Wildflowers usually have pretty colors and shapes. Grass is just grass. I’ve driven past this Eastern Gama grass clump for years.
There seemed to be only one clump along the road. I finally got curious enough to stop, take a few pictures and look it over.
This is a big grass. The blades are easily three feet long. The clump is two feet across. Tall flower stalks reach over five feet.
The clumps reminded me of Pampas grass except for the flowering stalks. These looked like a primitive wild corn. Both impressions were wrong.
As I drove to and from town this year, I noticed several of these big clumps. I stopped, took some more pictures and came home thinking I would look it up in the Grasses guidebook by Lauren Brown.
For me grasses are difficult to identify as the keys use lots of terms I don’t know. Wildflower keys are much the same for me. I prefer pictures.
Skipping the keys, I thumbed through the drawings. This grass wasn’t hard to find.
Eastern Gama grass is native to the tall grass prairies once common in western Missouri. Roadsides are modern day prairies or try to be.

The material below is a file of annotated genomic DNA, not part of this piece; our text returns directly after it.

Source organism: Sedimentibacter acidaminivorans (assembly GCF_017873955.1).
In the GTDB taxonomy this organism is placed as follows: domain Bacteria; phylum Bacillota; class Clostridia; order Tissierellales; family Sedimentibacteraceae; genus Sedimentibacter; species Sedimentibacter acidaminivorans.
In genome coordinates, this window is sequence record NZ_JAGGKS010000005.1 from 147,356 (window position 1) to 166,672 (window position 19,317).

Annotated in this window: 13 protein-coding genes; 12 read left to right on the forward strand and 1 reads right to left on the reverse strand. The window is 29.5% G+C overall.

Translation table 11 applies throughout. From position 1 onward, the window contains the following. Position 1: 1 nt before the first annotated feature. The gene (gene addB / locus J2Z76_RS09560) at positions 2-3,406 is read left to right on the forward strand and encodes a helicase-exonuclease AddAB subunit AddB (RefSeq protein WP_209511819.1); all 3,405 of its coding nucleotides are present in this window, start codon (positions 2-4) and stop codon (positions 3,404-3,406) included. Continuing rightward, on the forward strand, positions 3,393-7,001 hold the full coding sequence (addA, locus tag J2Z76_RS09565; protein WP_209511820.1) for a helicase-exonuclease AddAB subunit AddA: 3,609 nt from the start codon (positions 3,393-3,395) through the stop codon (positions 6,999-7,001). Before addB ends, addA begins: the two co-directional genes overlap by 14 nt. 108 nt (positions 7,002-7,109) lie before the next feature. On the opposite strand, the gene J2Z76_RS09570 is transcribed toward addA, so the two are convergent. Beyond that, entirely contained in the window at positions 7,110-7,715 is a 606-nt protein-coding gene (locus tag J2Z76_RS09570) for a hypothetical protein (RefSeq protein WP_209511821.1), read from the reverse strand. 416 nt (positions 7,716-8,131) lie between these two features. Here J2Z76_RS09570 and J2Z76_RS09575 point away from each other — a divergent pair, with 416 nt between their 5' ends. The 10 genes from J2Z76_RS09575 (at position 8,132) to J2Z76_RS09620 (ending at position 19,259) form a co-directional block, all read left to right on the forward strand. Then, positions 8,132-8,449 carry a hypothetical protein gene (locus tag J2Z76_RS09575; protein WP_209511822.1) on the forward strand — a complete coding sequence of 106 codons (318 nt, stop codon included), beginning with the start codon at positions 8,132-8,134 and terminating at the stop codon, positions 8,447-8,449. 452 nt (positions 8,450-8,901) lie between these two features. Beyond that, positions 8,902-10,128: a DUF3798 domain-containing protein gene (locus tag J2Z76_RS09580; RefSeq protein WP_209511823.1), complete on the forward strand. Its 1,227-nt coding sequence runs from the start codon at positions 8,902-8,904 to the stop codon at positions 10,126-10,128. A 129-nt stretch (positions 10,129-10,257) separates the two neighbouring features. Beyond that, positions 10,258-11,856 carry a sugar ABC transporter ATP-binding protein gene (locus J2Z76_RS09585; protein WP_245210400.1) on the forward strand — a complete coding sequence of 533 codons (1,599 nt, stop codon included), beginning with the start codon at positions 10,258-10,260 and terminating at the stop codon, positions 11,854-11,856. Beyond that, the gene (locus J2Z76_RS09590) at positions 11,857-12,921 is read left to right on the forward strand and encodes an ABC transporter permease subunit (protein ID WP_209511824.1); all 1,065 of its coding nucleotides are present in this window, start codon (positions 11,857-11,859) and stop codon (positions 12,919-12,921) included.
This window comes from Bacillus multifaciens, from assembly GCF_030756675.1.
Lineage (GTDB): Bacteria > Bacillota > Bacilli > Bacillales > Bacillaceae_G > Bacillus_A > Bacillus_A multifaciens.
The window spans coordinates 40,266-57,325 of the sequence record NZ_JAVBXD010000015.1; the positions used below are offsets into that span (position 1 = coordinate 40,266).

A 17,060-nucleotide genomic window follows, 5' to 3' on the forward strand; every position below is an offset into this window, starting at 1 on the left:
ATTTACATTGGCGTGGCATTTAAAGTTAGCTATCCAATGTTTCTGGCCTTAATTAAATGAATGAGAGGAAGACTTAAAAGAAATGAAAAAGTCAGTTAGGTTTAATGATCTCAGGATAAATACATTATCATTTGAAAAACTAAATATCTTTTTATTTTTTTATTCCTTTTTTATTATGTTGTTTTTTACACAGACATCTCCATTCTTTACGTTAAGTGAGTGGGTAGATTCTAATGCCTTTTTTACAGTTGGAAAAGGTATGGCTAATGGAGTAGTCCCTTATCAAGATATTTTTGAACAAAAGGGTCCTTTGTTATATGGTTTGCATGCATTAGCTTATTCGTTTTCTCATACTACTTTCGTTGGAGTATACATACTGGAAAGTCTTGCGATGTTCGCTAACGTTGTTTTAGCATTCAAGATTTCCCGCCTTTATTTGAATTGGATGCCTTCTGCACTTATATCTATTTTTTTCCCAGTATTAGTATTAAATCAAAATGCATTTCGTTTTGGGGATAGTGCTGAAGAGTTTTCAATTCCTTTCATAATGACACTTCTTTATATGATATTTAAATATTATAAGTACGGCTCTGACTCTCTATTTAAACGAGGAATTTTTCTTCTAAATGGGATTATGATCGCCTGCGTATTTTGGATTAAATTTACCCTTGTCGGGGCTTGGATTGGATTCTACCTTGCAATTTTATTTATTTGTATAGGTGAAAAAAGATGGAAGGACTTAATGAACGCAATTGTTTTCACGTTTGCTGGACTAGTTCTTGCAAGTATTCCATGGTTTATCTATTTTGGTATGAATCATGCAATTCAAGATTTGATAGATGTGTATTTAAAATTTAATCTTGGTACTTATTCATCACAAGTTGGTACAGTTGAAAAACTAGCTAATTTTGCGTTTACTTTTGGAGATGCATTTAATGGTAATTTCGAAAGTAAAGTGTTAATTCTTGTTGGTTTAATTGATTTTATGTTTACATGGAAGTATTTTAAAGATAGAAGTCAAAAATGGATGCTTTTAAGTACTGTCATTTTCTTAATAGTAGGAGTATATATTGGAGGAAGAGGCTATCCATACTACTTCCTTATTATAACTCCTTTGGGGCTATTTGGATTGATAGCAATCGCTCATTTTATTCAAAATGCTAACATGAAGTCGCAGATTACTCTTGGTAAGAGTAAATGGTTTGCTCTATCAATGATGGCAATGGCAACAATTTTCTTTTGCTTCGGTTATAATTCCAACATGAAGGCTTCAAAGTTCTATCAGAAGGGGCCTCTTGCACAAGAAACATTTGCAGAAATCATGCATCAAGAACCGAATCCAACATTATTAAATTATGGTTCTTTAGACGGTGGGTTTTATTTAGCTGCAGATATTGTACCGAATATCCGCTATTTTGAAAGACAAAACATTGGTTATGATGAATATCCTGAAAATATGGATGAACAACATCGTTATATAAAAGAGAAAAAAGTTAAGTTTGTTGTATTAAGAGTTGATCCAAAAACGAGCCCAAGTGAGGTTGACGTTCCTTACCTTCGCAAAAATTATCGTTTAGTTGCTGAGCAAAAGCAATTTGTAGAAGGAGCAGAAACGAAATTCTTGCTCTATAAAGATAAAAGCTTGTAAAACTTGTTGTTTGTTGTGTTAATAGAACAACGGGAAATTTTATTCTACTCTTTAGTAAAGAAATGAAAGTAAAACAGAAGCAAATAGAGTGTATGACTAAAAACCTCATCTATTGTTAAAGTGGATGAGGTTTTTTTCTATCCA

In spite of its size, cattle love it. And it’s a warm season grass, a perennial and makes excellent hay. The goats would probably love it too.
That is the problem. When free ranging livestock love a particular plant, they eat all of it until it is gone. And prairie grasses can be hard to start in pastures.
Since my goat herd is less than half the size it was, I think I’ll give Eastern Gama grass a try. I gathered some seeds from some of the clumps along the road. Maybe I will try starting some seeds in cups like I do the tomatoes. Some I can sow along the road, but inside the fence to avoid the brush cutter.
Perhaps next year there will be clumps of Eastern Gama grass along my section of fence.
An expanse of pasture is one of the beautiful sights of summer. See some in “My Ozark Home.”